An employee who finds out by way of the rumor mill that their job is being outsourced isn’t going to feel to good about their employer or the company their job is transitioning to, says Bob Evans, vice president and general manager of Unisys Outsourcing. So if a company is seriously considering outsourcing they shouldn’t keep their people in the dark.
“If they are kept in the dark and they find out through other means then you immediately lose their trust,” Evans says. “At that point your people think that you are going to do something to them and not something with them.”
Unisys prides itself on its successful practice of stepping in and taking care of its client’s people during a transition of employees from the customer to them. The information technology (IT) solutions provider says that it thinks of the employees first because employee retention, with their morale intact, is important to the success of an outsourcing arrangement.
When Unisys is contacted by a company that is considering outsourcing, it discusses the people first. The outsourcing company wants to know if the employees have been told of the decision to consider outsourcing. If not, Unisys informs the company that the employees probably have a pretty good idea that a change is being considered and that they are included in those changes.
Unisys begins assisting the company immediately with effective ways of communicating to their staff that outsourcing is being considered, Evans says. “It is a value that needs to be understood even if the company hasn’t made a concrete decision yet,” he says. “And the communication must remain consistent until a decision has been made.”
Once They Have Been Chosen
If Unisys is later selected as the vendor, the first thing the company does is talk to the people themselves. “We want the employees to understand who we are, why we are in the business that we are in, and what it is that we do,” he says. “Basically we want to put a human side to the transaction, because that is what they need at that point in time. They need to understand that they are just like us, there is a career growth plan for them and that there will be life after outsourcing — a very good life.”
When Unisys gets to the point where it is close to closing the deal, they typically give the transitioning employees an offer letter, telling them what their job is going to be. The employees are also told what they should expect to get as a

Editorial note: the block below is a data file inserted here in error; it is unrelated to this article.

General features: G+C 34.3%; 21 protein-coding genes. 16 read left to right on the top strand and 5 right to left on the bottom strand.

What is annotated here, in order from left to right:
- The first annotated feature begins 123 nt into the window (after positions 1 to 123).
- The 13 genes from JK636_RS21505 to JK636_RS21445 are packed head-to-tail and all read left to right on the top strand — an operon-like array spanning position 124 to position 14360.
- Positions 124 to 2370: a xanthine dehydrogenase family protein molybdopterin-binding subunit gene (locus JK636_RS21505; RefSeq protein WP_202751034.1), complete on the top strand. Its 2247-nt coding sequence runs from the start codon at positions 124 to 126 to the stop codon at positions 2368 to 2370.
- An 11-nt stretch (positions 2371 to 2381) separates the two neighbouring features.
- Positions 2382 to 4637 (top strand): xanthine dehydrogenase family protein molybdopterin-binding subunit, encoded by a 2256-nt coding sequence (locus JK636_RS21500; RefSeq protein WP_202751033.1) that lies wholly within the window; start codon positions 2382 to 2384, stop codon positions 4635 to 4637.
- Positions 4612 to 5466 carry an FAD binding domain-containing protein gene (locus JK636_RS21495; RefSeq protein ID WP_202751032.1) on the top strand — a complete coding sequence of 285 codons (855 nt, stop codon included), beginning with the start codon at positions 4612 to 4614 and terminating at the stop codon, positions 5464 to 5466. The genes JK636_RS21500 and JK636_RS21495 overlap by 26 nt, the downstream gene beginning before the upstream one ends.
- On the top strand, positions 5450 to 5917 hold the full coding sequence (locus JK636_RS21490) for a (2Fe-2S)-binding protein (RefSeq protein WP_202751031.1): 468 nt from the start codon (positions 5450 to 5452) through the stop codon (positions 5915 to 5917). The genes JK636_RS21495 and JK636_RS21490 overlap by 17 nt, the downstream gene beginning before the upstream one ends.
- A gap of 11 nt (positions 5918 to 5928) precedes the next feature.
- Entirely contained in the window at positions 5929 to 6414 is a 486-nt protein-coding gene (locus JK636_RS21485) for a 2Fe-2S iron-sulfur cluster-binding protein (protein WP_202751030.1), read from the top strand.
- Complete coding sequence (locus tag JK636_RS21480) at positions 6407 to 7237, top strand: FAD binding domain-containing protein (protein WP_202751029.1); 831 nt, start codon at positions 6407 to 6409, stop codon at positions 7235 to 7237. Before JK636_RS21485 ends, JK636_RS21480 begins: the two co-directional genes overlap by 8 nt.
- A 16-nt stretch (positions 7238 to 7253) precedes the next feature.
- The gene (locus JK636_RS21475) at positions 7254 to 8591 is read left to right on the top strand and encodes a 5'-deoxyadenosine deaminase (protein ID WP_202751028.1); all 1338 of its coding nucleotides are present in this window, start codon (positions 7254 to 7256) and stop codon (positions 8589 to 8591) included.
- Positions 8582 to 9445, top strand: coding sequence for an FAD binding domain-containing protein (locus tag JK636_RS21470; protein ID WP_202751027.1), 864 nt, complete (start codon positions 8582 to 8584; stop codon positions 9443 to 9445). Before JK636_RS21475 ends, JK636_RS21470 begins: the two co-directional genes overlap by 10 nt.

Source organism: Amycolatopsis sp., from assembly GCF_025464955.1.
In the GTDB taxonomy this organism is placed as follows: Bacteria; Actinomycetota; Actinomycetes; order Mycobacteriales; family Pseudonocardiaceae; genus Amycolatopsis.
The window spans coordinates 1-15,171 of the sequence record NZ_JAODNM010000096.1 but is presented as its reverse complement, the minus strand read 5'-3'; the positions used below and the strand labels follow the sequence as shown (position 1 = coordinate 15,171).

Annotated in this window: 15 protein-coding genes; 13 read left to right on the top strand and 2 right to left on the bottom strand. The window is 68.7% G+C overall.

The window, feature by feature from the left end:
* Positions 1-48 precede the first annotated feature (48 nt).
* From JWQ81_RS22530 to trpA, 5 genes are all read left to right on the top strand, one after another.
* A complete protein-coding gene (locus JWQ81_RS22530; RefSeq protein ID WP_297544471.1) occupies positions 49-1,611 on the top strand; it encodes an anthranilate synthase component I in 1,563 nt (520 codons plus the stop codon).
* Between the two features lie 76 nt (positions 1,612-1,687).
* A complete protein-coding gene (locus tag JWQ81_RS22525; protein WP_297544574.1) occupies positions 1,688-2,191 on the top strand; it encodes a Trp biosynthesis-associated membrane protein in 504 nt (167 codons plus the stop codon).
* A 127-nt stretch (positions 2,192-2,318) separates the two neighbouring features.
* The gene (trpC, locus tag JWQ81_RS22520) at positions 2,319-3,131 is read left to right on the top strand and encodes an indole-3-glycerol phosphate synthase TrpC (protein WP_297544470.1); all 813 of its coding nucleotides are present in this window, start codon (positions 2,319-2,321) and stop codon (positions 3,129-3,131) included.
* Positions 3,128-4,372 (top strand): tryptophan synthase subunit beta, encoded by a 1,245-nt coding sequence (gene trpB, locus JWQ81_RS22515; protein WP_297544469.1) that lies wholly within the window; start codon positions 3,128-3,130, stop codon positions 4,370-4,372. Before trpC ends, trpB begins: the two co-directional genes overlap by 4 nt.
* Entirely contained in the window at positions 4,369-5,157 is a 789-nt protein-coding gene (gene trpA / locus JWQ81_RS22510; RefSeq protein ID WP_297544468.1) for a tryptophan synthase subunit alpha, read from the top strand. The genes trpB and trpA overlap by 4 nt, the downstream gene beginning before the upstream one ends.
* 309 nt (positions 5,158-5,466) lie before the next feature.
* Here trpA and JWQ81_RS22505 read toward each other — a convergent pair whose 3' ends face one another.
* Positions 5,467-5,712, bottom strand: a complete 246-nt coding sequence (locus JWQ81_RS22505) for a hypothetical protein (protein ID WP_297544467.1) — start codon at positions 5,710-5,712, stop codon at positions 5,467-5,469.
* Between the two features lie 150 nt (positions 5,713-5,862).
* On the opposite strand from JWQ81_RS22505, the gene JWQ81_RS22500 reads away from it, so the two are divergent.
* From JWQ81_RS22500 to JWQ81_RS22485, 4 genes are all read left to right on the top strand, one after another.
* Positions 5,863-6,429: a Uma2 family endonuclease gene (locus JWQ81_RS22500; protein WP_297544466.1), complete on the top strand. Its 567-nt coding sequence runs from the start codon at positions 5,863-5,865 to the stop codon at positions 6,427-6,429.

“And once the deal is consummated we put on a full court press,” he says. “Unisys has an all-hands meeting and individual meetings so that we can understand everything about the employees, their fears, concerns and desires. And then we reassure them that they will be taken care of, which is real important because outsourcing can be a scary thing.”
Employees are then either collocated with the client, or their job will be transferred to another office or one of several Unisys service centers. Evans gives an example of how an employee transition works. In one particular arrangement, 60 IT employees were transitioned to Unisys and offered a few options. One option was to relocate to a service center in Eagan, Minn., which 17 people decided to do. But Unisys also felt that a number of jobs could be done out of an office near the customer’s location. So employees who didn’t wish to relocate were given that option, or another, to work from home offices. And about five people decided to find work elsewhere and were provided assistance to do so. “We manage by results not activity,” Evans says. “So we leave our options open and if results can be produced then we will try to make it work.”
Unisys also has a state of the art human resources (HR) system. Employee skills are assessed and entered into a database so that every corporate manager and project manager in the company knows where to look for specific skills. The system also has a “Unisys University,” to help employees understand what career advancement classes they can take and an explanation of them. Unisys also does career pathing so that the employees can understand all the vertical markets that the IT company is in and the disciplines they have. Unisys posts every job opening it is offering and employees are given the opportunity to apply to any of the jobs they choose, worldwide.
“The entire transition process is very important and it is something that should not be overlooked because a company doesn’t want to lose the intellectual capital that it has today,” Evans says. “If it does lose intellectual capital then it is losing the most important part of its processing capability.
“That is why it is so important for us to focus on the people themselves, understand their personal situations, explain to them the business needs that we have, and come to accommodations that are generally in favor of the employee,” he says. “This gives the customer a clear understanding that the people who are critical to them are going to be taken care of and that they are not going to lose them. They understand that the institutional knowledge that they have had through the years is going to be passed on to the outsourcer.”
Lessons from the Outsourcing Primer:
- If employees are kept in the dark about impending employee transitions they may feel betrayed by their company and the vendor.
- Effective communication is necessary to retain employee morale throughout the transition process.
- In some cases, Unisys employees are given the option of relocating or staying near the client’s office.
- If a company fails to retain its employees after a transition it loses some of its intellectual property.